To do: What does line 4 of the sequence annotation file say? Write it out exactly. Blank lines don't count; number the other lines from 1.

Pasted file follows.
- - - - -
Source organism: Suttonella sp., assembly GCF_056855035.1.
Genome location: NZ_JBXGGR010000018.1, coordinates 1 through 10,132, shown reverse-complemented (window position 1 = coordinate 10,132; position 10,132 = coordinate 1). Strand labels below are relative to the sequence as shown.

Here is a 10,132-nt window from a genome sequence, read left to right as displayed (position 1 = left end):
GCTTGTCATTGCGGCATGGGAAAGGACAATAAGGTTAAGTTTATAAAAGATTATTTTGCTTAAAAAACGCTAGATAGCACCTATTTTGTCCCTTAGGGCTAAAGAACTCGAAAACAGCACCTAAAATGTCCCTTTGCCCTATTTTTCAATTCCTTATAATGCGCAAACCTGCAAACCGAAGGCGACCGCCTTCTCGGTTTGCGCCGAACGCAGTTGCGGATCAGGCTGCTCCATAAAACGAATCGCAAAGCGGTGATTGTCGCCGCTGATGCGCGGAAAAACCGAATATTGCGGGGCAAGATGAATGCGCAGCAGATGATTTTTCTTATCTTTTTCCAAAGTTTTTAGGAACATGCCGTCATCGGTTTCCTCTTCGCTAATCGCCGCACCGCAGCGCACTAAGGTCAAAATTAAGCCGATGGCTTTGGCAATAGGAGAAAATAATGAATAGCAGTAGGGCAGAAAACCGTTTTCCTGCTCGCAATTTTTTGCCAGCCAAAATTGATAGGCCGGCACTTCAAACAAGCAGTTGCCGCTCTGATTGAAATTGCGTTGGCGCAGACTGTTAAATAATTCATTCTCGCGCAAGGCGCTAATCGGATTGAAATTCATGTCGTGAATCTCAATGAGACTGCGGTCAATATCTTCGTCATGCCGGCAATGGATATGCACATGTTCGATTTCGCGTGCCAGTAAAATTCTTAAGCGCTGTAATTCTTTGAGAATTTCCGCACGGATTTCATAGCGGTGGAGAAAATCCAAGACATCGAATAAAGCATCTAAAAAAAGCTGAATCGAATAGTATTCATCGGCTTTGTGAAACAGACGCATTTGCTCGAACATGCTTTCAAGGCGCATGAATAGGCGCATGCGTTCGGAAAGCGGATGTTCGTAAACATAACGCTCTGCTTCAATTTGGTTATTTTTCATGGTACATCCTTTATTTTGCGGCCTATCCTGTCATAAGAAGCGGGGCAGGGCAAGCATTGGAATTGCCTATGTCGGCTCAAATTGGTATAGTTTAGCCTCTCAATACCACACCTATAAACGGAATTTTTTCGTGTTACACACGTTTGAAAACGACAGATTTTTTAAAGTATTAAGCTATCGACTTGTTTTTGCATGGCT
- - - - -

GCTTGTCATTGCGGCATGGGAAAGGACAATAAGGTTAAGTTTATAAAAGATTATTTTGCTTAAAAAACGCTAGATAGCACCTATTTTGTCCCTTAGGGCTAAAGAACTCGAAAACAGCACCTAAAATGTCCCTTTGCCCTATTTTTCAATTCCTTATAATGCGCAAACCTGCAAACCGAAGGCGACCGCCTTCTCGGTTTGCGCCGAACGCAGTTGCGGATCAGGCTGCTCCATAAAACGAATCGCAAAGCGGTGATTGTCGCCGCTGATGCGCGGAAAAACCGAATATTGCGGGGCAAGATGAATGCGCAGCAGATGATTTTTCTTATCTTTTTCCAAAGTTTTTAGGAACATGCCGTCATCGGTTTCCTCTTCGCTAATCGCCGCACCGCAGCGCACTAAGGTCAAAATTAAGCCGATGGCTTTGGCAATAGGAGAAAATAATGAATAGCAGTAGGGCAGAAAACCGTTTTCCTGCTCGCAATTTTTTGCCAGCCAAAATTGATAGGCCGGCACTTCAAACAAGCAGTTGCCGCTCTGATTGAAATTGCGTTGGCGCAGACTGTTAAATAATTCATTCTCGCGCAAGGCGCTAATCGGATTGAAATTCATGTCGTGAATCTCAATGAGACTGCGGTCAATATCTTCGTCATGCCGGCAATGGATATGCACATGTTCGATTTCGCGTGCCAGTAAAATTCTTAAGCGCTGTAATTCTTTGAGAATTTCCGCACGGATTTCATAGCGGTGGAGAAAATCCAAGACATCGAATAAAGCATCTAAAAAAAGCTGAATCGAATAGTATTCATCGGCTTTGTGAAACAGACGCATTTGCTCGAACATGCTTTCAAGGCGCATGAATAGGCGCATGCGTTCGGAAAGCGGATGTTCGTAAACATAACGCTCTGCTTCAATTTGGTTATTTTTCATGGTACATCCTTTATTTTGCGGCCTATCCTGTCATAAGAAGCGGGGCAGGGCAAGCATTGGAATTGCCTATGTCGGCTCAAATTGGTATAGTTTAGCCTCTCAATACCACACCTATAAACGGAATTTTTTCGTGTTACACACGTTTGAAAACGACAGATTTTTTAAAGTATTAAGCTATCGACTTGTTTTTGCATGGCT